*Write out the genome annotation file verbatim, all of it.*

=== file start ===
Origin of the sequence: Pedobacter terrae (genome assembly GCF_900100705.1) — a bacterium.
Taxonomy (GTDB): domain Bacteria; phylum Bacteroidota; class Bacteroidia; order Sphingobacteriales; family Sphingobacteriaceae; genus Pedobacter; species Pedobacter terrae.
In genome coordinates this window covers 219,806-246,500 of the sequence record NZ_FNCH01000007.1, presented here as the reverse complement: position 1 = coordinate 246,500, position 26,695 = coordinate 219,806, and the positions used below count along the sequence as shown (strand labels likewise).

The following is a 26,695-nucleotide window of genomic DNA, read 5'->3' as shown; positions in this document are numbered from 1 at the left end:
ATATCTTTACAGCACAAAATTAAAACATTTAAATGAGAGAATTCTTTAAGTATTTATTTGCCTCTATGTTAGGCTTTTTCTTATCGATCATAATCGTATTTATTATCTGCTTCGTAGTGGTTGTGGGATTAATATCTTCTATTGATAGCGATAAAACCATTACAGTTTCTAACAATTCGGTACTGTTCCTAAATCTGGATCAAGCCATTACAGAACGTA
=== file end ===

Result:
Origin of the sequence: Pedobacter terrae (genome assembly GCF_900100705.1) — a bacterium.
Taxonomy (GTDB): domain Bacteria; phylum Bacteroidota; class Bacteroidia; order Sphingobacteriales; family Sphingobacteriaceae; genus Pedobacter; species Pedobacter terrae.
In genome coordinates this window covers 219,806-246,500 of the sequence record NZ_FNCH01000007.1, presented here as the reverse complement: position 1 = coordinate 246,500, position 26,695 = coordinate 219,806, and the positions used below count along the sequence as shown (strand labels likewise).

The following is a 26,695-nucleotide window of genomic DNA, read 5'->3' as shown; positions in this document are numbered from 1 at the left end:
ATATCTTTACAGCACAAAATTAAAACATTTAAATGAGAGAATTCTTTAAGTATTTATTTGCCTCTATGTTAGGCTTTTTCTTATCGATCATAATCGTATTTATTATCTGCTTCGTAGTGGTTGTGGGATTAATATCTTCTATTGATAGCGATAAAACCATTACAGTTTCTAACAATTCGGTACTGTTCCTAAATCTGGATCAAGCCATTACAGAACGTA